Millennium Summer EP - SfS have always towed the line between catchy pop hooks and jagged early 90s indie/alternative rock. They pull from that generation of indie rock that was influenced by post-punk of the late 70s and made their own version of it where KISS and Led Zeppelin records coalesced with Wire and The Feelies albums. Millenium Summer is the culmination of years of writing and recording, honing in on that essential Streetlamps for Spotlights sound. As the final recording with longtime drummer Ryan Holquist, Summer also holds a bit of a bittersweet note. The band has never sounded better. It’s a fitting goodbye to Holquist.

Opening track “Long Distance” barrels out of the speakers. Jangly guitar works its way into your ear as the rhythm section builds a solid foundation for Davis to deliver a Tom Verlaine-like vocal delivery. There are lots of Television vibes going on here, and that’s a very good thing. “On and On” is an absolute blast. This is one of those tracks that really goes to define the Streetlamps “sound”. This is the proto-Streetlamps musical trip; big guitars, driving drums, busy bass, and Davis’ sleepy vocals that seem to have been woken up by an alternative rock freight train. Then halfway thru the song, vocals are delivered thru a Leslie speaker and things get a little ethereal. That’s the beauty of a Jason Davis production. Nothing is typical or average. SfS always deliver in a unique, tasteful way.

Title track “Millenium Summer” has a more subdued vibe that turns into something melancholy and dreamy halfway thru with an instrumental outro that could be OK Computer-era Radiohead or even Teenage Fanclub in a moment of reflection. “I’ll Bet” continues the space-y, reflective vibe to stunning effect. “Anything At All” is a beautiful, atmospheric track led by acoustic guitar, Davis’ voice, and some tasteful noise thrown in for good measure. This track leans more towards the pop leanings of Davis’ excellent solo LP Flatline Movements from a few years back.  Of course Streetlamps For Spotlights aren’t going to end this EP on a reflective note. “Illustrious Vultures” is a shot of angular riffs and attitude. The band brings that Fender jangle full force to close out what may be one of the best local releases of the year.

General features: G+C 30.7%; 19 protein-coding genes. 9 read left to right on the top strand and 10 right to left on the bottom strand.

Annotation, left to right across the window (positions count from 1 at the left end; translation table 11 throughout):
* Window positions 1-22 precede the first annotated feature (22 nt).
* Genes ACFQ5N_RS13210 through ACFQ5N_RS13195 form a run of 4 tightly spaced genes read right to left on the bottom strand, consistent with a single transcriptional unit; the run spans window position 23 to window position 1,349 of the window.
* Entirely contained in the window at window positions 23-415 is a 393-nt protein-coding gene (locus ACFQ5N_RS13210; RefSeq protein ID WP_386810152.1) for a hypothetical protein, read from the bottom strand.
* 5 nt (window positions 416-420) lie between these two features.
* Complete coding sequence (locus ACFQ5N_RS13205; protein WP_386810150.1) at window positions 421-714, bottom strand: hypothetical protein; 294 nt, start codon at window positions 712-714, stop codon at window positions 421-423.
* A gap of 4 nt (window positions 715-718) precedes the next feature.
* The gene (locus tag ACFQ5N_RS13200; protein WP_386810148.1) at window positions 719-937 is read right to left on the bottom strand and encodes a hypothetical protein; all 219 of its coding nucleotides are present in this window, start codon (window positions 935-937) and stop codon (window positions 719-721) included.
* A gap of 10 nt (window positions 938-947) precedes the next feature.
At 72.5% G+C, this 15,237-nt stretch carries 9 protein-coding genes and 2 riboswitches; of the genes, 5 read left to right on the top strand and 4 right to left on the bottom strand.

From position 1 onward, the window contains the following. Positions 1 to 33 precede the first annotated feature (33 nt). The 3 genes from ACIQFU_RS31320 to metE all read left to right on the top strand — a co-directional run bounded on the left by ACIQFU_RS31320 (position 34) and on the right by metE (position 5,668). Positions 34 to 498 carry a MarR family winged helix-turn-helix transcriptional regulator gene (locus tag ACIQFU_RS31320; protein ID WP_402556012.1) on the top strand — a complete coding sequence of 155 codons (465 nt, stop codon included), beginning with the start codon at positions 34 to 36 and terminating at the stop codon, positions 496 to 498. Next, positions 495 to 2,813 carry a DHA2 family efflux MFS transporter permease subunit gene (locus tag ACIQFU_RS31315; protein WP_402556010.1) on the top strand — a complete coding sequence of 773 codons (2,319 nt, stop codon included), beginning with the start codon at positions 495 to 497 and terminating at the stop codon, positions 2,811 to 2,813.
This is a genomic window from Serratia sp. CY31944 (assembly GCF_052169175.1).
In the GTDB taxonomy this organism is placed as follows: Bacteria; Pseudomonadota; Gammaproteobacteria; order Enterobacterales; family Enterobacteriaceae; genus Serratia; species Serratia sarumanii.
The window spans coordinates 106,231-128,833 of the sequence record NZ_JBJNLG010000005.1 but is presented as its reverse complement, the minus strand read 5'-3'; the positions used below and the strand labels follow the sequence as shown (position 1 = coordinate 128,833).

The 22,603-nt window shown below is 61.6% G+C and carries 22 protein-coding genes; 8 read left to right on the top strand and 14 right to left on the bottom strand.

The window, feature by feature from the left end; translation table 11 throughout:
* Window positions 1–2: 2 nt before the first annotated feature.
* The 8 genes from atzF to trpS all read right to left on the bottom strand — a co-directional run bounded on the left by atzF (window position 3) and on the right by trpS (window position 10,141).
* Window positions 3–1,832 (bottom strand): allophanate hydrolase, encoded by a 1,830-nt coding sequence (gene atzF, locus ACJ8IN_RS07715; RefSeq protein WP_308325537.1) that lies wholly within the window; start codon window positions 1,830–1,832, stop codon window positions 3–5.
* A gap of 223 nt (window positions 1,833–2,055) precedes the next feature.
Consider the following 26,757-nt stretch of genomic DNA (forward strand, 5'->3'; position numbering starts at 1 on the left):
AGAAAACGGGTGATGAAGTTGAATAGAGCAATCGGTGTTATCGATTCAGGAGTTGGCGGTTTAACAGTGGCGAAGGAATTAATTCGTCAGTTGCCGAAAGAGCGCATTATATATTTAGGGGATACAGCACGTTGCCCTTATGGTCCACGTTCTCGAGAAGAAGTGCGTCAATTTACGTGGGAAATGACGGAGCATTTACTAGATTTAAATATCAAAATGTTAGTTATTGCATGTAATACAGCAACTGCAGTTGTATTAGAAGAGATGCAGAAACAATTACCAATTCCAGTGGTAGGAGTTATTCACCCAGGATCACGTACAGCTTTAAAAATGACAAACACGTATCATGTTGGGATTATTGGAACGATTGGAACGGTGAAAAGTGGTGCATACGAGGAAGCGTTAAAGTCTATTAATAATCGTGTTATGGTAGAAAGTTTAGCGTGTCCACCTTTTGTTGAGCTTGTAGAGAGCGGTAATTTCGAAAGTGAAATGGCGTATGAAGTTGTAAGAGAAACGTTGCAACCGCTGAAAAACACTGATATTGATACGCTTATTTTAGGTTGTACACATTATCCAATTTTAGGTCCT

The band keeps things relatively sparse instrument-wise. SfS comes across as a three-piece rock and roll band playing live in the studio. It’s a raw, in-your-face display of sonics, but with some tasteful reverb and echo thrown in to add a bit of atmosphere for good measure. I mean, if you’ve got a studio full of pianos, organs, echo chambers, glockenspiels, and I’m sure a plethora of other fun gadgets the urge is to throw it all on. Fortunately, Jason Davis is sort of a pro at this kind of thing. He knows subtlety goes a long way to make for one hell of a listen.

Millenium Summer is the EP you’ve been waiting for. It’s Streetlamps For Spotlights at their absolute best. No holds barred rock and roll with a heaping touch of class. - Complex Distractions

Sound and Color - The first thing you notice as you listen to Streetlamps for Spotlights full-length debut Sound and Color is how much these guys love texture. Sometimes it’s subtle, but these textural layers are always present in the songs. Whether it’s in Jason Davis’ guitar work with jagged punches of riffs and noise, or in Jay Hackbush’s solid bass lines keeping things afloat, or Ryan Holquist’s pounding drums going from solid rhythms to full on post-punk explosions -sometimes in the same song- the textures are there. As well as being the 6-string guru of SfS Davis sings over these aural explosions, sometimes like a man on a mission and sometimes like a man looking hopelessly for answers, always though, with a purpose. Sound and Color is part post-punk manifesto and part grizzled, razor wire pop record. Several singles over the last few years have built up to this statement of musical authority. -


After releasing several 7" singles, Fort Wayne, IN based indie rockers, Streetlamps for Spotlights, have released their debut full length, Sound and Color. The twelve tracks are a grungy and noisy romp through guitar driven rock. The band's classic three piece lineup lends itself perfectly to their sound, giving the album a nice live feel, while not sacrificing studio production quality. -floorshimezipperboots